Panel Seeks Biggest Bang From $970M Wake School Bond
The election is over, and a historic school bond passed as a result. Now the task of repairing old schools and building new ones has begun, and it will all be done under watchful eyes.Posted — Updated
A notebook full of facts and figures is not exactly a recipe for an interesting meeting. Nonetheless, there was excitement Tuesday because of what the meeting could lead to for Wake County schools.
"I think this is a good vehicle to help the public know what's happening with their money," said Fred Aikens, a member of the Citizens' Facilities Advisory Committee for the Wake County school system.
Five months ago, the group of 13 started looking at how the school system spends money on schools. Their questions, said committee member Billie Redmond, included, "Are there better ways, better alternatives? Are there less expensive ways to deliver a school?"
With voters' approval of a $970 million bond on Nov. 3, the committee could influence how the money is spent.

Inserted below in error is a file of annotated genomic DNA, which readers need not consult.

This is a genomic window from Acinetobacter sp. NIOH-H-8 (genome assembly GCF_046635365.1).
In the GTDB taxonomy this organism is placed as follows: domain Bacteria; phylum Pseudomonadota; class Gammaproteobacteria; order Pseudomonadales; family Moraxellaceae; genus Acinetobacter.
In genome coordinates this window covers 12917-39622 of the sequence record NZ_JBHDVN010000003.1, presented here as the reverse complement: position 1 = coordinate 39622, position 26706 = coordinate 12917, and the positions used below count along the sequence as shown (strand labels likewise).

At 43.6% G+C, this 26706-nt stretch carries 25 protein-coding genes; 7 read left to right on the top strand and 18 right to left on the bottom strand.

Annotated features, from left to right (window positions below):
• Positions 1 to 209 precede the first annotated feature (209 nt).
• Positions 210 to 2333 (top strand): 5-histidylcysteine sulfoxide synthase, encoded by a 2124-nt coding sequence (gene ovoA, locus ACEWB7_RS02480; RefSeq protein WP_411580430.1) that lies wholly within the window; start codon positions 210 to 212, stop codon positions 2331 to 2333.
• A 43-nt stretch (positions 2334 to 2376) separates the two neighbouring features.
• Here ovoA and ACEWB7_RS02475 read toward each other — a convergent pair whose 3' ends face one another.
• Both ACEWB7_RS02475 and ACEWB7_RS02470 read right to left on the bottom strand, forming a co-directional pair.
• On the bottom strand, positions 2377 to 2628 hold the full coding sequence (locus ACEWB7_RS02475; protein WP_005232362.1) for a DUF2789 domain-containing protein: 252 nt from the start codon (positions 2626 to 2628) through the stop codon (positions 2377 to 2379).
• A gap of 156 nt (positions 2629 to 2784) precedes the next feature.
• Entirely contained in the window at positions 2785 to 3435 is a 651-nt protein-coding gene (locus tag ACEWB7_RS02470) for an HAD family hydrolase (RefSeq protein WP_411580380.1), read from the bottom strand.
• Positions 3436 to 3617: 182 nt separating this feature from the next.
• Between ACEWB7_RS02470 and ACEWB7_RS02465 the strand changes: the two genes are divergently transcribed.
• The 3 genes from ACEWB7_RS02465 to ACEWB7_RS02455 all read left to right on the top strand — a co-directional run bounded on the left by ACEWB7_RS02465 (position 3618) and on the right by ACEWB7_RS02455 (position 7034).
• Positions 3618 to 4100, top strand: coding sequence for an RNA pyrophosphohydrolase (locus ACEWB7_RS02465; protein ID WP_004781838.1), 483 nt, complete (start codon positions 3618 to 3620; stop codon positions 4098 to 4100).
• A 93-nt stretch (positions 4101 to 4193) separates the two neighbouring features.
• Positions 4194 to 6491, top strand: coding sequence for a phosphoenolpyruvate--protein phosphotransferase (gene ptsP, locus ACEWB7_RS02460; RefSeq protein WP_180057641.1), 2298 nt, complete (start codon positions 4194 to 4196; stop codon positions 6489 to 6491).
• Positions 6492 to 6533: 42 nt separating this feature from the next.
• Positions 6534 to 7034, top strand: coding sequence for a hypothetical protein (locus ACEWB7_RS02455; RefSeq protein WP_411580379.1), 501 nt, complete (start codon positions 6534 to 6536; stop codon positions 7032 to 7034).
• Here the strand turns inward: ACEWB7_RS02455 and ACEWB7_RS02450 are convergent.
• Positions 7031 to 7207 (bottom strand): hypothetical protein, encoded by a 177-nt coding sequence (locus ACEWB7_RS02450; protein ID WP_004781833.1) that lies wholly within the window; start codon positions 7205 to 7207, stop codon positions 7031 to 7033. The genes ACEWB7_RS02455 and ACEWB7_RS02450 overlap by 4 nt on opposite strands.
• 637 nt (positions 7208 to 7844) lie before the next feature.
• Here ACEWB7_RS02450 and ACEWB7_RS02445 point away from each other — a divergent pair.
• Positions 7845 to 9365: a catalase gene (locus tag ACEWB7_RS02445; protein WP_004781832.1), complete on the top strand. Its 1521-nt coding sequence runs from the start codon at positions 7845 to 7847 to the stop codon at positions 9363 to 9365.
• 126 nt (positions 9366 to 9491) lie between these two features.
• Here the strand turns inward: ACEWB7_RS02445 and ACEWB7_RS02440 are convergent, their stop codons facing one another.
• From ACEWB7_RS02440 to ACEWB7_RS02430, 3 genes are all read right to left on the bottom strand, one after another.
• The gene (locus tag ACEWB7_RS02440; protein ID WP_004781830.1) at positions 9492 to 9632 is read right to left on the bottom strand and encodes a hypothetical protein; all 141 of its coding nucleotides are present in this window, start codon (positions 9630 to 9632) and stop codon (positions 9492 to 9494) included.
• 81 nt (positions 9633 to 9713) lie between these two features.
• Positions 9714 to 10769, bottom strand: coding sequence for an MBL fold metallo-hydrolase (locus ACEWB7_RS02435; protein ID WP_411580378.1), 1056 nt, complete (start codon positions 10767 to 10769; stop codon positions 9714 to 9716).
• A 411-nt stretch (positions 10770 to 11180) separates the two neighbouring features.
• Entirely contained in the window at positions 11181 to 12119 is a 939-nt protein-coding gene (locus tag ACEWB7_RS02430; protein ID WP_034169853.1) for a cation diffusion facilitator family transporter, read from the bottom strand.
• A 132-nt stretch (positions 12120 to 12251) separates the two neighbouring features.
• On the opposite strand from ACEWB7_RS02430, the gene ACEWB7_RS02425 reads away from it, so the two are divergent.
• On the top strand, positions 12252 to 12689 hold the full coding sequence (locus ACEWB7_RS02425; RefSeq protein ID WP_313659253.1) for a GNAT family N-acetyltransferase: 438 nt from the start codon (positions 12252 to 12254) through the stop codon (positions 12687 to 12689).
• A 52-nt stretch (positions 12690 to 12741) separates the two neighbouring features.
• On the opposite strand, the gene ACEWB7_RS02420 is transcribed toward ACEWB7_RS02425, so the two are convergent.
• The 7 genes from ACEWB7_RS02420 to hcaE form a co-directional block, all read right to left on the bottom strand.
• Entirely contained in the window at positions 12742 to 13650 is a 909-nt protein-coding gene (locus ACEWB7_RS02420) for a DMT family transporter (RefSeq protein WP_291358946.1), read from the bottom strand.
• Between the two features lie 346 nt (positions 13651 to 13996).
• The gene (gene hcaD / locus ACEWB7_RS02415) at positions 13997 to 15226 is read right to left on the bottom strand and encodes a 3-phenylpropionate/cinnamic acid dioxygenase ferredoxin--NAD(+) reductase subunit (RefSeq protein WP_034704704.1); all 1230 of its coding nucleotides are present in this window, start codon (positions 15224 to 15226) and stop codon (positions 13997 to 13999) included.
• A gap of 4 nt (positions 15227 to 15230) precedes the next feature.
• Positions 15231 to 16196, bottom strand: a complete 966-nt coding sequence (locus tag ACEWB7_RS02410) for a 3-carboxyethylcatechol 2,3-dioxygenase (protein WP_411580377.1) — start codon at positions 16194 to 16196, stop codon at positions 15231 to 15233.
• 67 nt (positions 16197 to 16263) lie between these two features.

"I think the information we provide to the public is very powerful," said committee member Terry Stoops.
For now, the committee is just gathering information. But in January, a consultant will deliver a report comparing how Wake spends money to build schools and how it is done in similar school systems across the state and country.
Stoops, a member of the conservative John Locke Foundation, cautioned that this group can only recommend change.
"We have no power by which to change the way the school system does anything," he said.
If they recommend change, however, many committee members feel it will be hard to ignore and that it will be timely.
"We won't really see those buildings start construction for several years," Redmond said. "I'm very hopeful about our ability to be impactful."
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